Tuesday, February 26, 2008

“My kingdom for a dry cleaner,” or Mrs. Cohen’s complaint

Nu, you think I don’t know what you read in synagogue last week? They took some blood from the consecration sacrifice and some olive oil and sprinkled it on Aharon's and the boys' priestly garments (Parshat Tetzaveh, Exodus, chapter 29, verse 21). And just when I’d almost forgotten about that, they had to go and mention that anointing oil again this week, even listing all the fancy-schmancy spices that had to be mixed with the oil to make it so special. (Parshat Ki Tisa, Exodus, chapter 30, verse 30).

Guess who got to clean up that mess?

Every day, Aharon and the boys would come home from the Ohel Moed/Tent of Meeting-with-God with their clothes covered with blood from the animal sacrifices. And I’d have to spend hours scrubbing their clothes with salt. No wonder you later-day rabbinic-law followers use salt for drawing blood out of meat and making it kosher—it really does work. But not well enough that I’d want to see any more generations put through what I and the wives of other Cohanim/Priests of the animal-sacrifice days went through.

N’shei Cohanim, Wifes of Men of the Priestly Clan, stand up for your rights! You tell those later-day zealots to give up any thoughts of a literal return to animal sacrifices, or you’ll make them clean the blood off the priestly clothes! Humph!


Blogger Elie said...

Very cute!

I would have to check this, but I think the bigdei kehunah might not have been allowed to be taken out of the Azarah - the holy area of the mishkan / mikdash. If so, then they would have to be washed there, which means it would likely have been the male kohanim who worked there that washed them!

Tue Feb 26, 03:10:00 PM 2008  
Blogger SuperRaizy said...

LOL! Ain't it the truth- the men get to act like bigshots and the women get stuck cleaning up the mess.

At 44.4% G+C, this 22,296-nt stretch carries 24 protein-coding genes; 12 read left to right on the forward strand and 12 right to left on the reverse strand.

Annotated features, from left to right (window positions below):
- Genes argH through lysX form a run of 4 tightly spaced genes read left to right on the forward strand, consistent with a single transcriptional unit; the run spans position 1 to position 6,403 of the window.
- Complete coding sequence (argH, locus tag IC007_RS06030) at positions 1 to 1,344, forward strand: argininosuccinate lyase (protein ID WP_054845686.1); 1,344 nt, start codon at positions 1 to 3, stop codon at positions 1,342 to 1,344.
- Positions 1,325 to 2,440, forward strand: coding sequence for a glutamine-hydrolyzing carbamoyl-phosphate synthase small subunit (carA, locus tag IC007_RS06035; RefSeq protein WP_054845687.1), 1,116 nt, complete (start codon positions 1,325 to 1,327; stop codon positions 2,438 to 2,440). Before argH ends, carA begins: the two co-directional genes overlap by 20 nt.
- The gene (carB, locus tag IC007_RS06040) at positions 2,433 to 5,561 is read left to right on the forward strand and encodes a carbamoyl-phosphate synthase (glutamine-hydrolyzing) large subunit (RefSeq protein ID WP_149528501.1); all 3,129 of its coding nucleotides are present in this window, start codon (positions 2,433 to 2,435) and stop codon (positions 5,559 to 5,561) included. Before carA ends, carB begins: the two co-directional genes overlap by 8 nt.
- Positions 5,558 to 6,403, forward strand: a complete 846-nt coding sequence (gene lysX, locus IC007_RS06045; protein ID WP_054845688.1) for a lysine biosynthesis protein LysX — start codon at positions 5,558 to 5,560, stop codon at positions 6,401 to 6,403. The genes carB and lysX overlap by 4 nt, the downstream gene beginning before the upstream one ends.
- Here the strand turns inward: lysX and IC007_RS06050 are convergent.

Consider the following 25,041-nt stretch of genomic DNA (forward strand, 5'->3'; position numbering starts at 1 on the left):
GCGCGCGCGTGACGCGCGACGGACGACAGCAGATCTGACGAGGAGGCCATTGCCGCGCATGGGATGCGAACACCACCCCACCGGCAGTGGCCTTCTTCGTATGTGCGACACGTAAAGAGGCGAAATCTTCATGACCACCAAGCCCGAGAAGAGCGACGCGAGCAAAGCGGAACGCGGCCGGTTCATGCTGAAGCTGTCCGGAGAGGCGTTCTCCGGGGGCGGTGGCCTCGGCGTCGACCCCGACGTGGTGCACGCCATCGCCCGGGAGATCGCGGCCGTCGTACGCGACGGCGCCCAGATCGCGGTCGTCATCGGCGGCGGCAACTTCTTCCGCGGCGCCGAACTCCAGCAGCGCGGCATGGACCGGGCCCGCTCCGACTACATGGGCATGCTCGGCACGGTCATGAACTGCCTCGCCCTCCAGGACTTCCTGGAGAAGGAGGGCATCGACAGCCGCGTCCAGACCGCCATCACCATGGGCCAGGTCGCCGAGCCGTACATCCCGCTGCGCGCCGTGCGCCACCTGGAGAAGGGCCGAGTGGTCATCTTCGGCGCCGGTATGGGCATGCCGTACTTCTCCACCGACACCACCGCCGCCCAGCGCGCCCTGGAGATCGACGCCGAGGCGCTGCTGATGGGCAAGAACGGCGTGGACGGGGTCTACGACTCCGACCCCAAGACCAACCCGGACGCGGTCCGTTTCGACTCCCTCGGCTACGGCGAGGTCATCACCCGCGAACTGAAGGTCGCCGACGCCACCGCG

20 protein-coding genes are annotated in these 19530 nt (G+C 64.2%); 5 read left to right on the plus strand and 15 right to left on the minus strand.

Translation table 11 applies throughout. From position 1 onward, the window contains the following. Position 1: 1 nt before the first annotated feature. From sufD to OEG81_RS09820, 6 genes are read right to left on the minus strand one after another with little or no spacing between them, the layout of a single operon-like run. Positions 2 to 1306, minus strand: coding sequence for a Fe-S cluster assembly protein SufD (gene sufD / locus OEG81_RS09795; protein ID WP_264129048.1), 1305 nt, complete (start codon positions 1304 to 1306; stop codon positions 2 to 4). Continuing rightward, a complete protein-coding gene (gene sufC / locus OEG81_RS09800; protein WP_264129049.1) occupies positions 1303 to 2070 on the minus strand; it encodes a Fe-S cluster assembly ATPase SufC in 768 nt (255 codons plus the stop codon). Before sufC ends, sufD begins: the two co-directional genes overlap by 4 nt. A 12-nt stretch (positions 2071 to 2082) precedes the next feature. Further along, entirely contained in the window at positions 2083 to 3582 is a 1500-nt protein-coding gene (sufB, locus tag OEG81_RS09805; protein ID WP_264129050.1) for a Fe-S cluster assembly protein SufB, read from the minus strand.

Tue Feb 26, 04:17:00 PM 2008  
Blogger Shira Salamone said...

SuperRaizy, I hate to put the kabosh on both my own fun and yours, but Elie may have a point--it's quite possible that these garments were considered so sacred that they weren't allowed off the premises, in which case it may not have been possible for a woman to do the cleaning. Hmm, guys cleaning up after themselves--there's a pleasant change of pace! :) (Shira ducks.)

Tue Feb 26, 06:11:00 PM 2008  
Blogger SuperRaizy said...

That's OK. It's a mashal (analogy)-
Jews love a good mashal.

Tue Feb 26, 08:32:00 PM 2008  
Blogger Shira Salamone said...


Tue Feb 26, 09:36:00 PM 2008  
Anonymous Anonymous said...

I have responded to your comment on my DovBear post.

Wed Feb 27, 12:41:00 PM 2008  
Blogger Shira Salamone said...

Not fair, Mar Gavriel! You're gonna make Ms. Tech-Challenged set up the link? Well, you asked for it: Here's a link to one of the longest posts in blogging history, but at least there’s good food involved. :)

(There's no connection whatsoever between the current post and the post to which I'm linking. This link is just a courtesy to my readers, who are probably mystified. Next time, please e-mail me, Mar Gavriel.)

Wed Feb 27, 01:39:00 PM 2008  
Anonymous Anonymous said...

I couldn't find your e-mail address. (And indeed, I still cant.)

But I have responded to your response.

Wed Feb 27, 01:44:00 PM 2008  
Anonymous Anonymous said...

And the link doesn't work. This should work.

Wed Feb 27, 01:45:00 PM 2008  
Blogger Shira Salamone said...

See! The link didn't even work!

Take two.

Wed Feb 27, 01:52:00 PM 2008  
Blogger Shira Salamone said...

What's so hard to find about my e-mail address? It's exactly where it's supposed to be: Click on "View My Complete Profile," toward the top of my sidebar. If the e-mail link in my profile has suddenly decided to malfunction, or if the link to my profile is no longer working, please let me know.

Wed Feb 27, 05:51:00 PM 2008  
Anonymous Anonymous said...

These days, we would just leave them in the holy cleaning room, that and the end of the day would be sold to a gentile so it's no longer holy so the foreign workers could come in and clean them, after which, we'd buy back the room (and conveniently pay them for cleaning the garments) and away we go.

Every Kohen I've met has been amongst the Jews of privilege, I can't imagine them cleaning their clothes. Then again, at the time they may not have been that different from the other Israelites (assuming sufficient tribal Intermarriage), whereas today, the Kohanim are the cleanest Jewish "genetic" line there is.

Thu Feb 28, 05:15:00 PM 2008  
Blogger Shira Salamone said...

A "kula" (lenient interpretation for cleaning, eh? :)

Thu Feb 28, 05:45:00 PM 2008  

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